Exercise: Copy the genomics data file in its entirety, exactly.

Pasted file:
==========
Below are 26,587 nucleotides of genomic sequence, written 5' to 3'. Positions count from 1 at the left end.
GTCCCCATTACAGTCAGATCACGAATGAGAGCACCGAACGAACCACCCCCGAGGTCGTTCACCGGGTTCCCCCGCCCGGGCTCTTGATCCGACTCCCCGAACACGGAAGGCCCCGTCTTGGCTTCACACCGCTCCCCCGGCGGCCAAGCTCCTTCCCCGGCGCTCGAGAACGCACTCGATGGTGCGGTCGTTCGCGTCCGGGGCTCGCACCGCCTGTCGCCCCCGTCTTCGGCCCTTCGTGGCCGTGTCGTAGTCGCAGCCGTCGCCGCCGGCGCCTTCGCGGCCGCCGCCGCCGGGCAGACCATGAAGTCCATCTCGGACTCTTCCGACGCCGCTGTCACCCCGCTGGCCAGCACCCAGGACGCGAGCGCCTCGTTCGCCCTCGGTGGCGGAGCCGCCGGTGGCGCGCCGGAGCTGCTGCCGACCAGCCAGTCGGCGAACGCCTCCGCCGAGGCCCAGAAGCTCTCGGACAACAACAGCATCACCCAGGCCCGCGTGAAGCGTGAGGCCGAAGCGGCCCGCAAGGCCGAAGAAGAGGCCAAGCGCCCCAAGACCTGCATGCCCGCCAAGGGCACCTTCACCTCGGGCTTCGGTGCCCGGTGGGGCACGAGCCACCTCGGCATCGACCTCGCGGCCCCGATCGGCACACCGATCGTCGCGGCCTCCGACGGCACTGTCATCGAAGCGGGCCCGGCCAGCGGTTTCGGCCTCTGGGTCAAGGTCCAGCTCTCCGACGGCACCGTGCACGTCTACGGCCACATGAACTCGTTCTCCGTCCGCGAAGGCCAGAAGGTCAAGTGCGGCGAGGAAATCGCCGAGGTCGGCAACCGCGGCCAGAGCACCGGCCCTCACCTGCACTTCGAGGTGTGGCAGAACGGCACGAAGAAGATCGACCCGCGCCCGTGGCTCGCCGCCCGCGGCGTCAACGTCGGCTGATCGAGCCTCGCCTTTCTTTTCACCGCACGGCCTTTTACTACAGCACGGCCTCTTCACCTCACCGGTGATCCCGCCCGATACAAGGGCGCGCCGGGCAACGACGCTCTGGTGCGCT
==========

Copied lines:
Below are 26,587 nucleotides of genomic sequence, written 5' to 3'. Positions count from 1 at the left end.
GTCCCCATTACAGTCAGATCACGAATGAGAGCACCGAACGAACCACCCCCGAGGTCGTTCACCGGGTTCCCCCGCCCGGGCTCTTGATCCGACTCCCCGAACACGGAAGGCCCCGTCTTGGCTTCACACCGCTCCCCCGGCGGCCAAGCTCCTTCCCCGGCGCTCGAGAACGCACTCGATGGTGCGGTCGTTCGCGTCCGGGGCTCGCACCGCCTGTCGCCCCCGTCTTCGGCCCTTCGTGGCCGTGTCGTAGTCGCAGCCGTCGCCGCCGGCGCCTTCGCGGCCGCCGCCGCCGGGCAGACCATGAAGTCCATCTCGGACTCTTCCGACGCCGCTGTCACCCCGCTGGCCAGCACCCAGGACGCGAGCGCCTCGTTCGCCCTCGGTGGCGGAGCCGCCGGTGGCGCGCCGGAGCTGCTGCCGACCAGCCAGTCGGCGAACGCCTCCGCCGAGGCCCAGAAGCTCTCGGACAACAACAGCATCACCCAGGCCCGCGTGAAGCGTGAGGCCGAAGCGGCCCGCAAGGCCGAAGAAGAGGCCAAGCGCCCCAAGACCTGCATGCCCGCCAAGGGCACCTTCACCTCGGGCTTCGGTGCCCGGTGGGGCACGAGCCACCTCGGCATCGACCTCGCGGCCCCGATCGGCACACCGATCGTCGCGGCCTCCGACGGCACTGTCATCGAAGCGGGCCCGGCCAGCGGTTTCGGCCTCTGGGTCAAGGTCCAGCTCTCCGACGGCACCGTGCACGTCTACGGCCACATGAACTCGTTCTCCGTCCGCGAAGGCCAGAAGGTCAAGTGCGGCGAGGAAATCGCCGAGGTCGGCAACCGCGGCCAGAGCACCGGCCCTCACCTGCACTTCGAGGTGTGGCAGAACGGCACGAAGAAGATCGACCCGCGCCCGTGGCTCGCCGCCCGCGGCGTCAACGTCGGCTGATCGAGCCTCGCCTTTCTTTTCACCGCACGGCCTTTTACTACAGCACGGCCTCTTCACCTCACCGGTGATCCCGCCCGATACAAGGGCGCGCCGGGCAACGACGCTCTGGTGCGCT